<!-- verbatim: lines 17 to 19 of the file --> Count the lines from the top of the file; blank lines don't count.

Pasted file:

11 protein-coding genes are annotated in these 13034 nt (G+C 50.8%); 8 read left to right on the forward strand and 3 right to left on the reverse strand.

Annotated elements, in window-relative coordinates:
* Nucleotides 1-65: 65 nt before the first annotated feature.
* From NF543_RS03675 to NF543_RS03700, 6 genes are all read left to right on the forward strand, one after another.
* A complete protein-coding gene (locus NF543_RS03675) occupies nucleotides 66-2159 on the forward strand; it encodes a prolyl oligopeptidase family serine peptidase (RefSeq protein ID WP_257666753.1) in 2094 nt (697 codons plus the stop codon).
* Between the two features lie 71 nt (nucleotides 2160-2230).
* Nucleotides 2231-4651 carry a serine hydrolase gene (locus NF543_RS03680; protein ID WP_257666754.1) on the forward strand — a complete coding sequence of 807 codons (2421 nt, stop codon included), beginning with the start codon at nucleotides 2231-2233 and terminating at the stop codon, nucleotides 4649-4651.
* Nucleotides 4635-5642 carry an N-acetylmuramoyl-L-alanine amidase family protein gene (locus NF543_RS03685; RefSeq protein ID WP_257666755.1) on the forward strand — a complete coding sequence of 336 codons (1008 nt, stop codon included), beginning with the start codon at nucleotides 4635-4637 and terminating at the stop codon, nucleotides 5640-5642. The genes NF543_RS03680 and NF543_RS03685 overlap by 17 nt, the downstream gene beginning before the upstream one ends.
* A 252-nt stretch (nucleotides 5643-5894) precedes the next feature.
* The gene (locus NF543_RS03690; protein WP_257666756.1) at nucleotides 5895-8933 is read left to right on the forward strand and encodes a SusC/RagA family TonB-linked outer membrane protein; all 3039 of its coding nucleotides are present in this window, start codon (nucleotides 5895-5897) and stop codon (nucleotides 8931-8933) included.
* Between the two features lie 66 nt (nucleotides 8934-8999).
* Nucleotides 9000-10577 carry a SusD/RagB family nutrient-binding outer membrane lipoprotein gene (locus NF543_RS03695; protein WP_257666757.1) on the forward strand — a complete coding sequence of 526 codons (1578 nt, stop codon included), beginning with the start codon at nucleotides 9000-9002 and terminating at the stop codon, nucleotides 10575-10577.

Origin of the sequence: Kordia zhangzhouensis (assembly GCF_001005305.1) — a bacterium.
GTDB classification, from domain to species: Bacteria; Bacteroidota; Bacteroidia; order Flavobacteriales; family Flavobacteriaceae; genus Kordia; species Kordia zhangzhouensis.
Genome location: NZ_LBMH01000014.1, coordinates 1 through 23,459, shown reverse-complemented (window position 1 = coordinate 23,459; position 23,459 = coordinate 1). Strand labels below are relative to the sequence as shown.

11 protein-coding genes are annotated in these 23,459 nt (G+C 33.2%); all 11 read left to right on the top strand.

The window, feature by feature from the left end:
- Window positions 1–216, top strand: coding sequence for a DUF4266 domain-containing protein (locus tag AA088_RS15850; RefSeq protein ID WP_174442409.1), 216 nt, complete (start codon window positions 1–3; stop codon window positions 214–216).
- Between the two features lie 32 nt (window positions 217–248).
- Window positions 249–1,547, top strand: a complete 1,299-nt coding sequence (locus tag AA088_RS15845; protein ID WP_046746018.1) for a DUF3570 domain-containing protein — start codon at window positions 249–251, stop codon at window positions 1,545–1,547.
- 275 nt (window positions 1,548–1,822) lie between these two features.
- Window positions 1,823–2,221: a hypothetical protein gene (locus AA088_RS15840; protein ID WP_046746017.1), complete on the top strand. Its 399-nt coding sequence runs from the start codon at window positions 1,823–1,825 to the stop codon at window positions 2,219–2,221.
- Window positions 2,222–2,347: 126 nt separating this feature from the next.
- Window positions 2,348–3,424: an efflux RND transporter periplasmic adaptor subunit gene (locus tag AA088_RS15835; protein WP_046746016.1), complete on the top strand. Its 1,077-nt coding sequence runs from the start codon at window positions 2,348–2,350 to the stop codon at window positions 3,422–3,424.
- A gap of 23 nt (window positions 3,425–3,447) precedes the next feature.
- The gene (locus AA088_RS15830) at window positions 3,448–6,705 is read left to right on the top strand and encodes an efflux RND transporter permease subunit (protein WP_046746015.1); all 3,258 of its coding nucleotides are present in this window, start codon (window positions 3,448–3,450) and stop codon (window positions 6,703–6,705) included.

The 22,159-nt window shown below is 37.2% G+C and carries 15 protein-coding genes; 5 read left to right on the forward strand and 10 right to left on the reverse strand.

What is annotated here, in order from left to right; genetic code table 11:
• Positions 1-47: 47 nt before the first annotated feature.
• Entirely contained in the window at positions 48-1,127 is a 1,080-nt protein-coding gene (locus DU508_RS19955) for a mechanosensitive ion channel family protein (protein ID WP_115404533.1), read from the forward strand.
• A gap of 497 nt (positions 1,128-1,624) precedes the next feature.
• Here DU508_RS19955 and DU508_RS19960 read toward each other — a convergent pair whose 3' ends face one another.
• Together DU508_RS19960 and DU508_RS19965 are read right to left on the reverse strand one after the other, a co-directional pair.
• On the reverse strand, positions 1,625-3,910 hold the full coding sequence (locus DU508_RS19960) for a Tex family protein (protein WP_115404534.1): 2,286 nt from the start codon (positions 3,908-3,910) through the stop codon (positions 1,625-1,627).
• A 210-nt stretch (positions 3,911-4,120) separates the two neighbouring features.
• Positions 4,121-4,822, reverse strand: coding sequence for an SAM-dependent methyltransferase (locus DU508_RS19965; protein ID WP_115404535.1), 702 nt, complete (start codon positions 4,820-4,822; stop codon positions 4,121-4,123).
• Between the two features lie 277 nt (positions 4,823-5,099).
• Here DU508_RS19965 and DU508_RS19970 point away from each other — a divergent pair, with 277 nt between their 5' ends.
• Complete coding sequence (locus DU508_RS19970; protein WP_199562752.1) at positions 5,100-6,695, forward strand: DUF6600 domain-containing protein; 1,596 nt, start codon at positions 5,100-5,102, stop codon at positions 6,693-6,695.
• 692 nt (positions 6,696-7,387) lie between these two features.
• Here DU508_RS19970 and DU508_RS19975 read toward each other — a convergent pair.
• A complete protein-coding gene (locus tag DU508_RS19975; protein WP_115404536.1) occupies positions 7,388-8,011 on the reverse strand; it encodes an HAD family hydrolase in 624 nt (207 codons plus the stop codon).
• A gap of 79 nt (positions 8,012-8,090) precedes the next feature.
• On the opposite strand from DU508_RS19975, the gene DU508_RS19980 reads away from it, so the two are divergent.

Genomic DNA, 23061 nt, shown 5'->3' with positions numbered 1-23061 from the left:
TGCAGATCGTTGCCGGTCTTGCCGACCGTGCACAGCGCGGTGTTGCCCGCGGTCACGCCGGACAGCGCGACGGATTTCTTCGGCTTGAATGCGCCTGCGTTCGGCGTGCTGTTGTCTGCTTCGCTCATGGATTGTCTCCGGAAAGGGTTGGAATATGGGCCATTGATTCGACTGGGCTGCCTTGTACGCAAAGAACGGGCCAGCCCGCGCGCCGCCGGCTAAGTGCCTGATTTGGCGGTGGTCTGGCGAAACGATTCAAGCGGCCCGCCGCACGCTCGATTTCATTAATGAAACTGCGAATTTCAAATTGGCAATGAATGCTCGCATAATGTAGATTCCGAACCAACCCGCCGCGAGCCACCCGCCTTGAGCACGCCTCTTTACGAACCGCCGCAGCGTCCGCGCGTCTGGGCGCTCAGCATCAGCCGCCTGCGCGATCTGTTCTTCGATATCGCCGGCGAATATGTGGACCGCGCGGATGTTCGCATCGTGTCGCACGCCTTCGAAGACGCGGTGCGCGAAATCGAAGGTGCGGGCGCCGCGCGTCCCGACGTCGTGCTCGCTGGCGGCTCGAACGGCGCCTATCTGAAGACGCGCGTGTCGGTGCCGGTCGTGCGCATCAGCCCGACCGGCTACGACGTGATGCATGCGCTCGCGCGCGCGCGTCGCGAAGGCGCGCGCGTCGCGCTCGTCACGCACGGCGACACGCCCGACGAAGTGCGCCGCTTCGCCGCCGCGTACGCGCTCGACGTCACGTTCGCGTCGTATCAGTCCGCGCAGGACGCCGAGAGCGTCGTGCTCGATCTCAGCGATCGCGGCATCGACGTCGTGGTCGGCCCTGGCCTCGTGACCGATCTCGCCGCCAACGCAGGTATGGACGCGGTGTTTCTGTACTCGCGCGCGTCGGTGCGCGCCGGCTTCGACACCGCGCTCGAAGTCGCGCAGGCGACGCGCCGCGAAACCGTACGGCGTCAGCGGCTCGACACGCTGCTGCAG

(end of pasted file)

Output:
The window, feature by feature from the left end:
- Window positions 1–216, top strand: coding sequence for a DUF4266 domain-containing protein (locus tag AA088_RS15850; RefSeq protein ID WP_174442409.1), 216 nt, complete (start codon window positions 1–3; stop codon window positions 214–216).
- Between the two features lie 32 nt (window positions 217–248).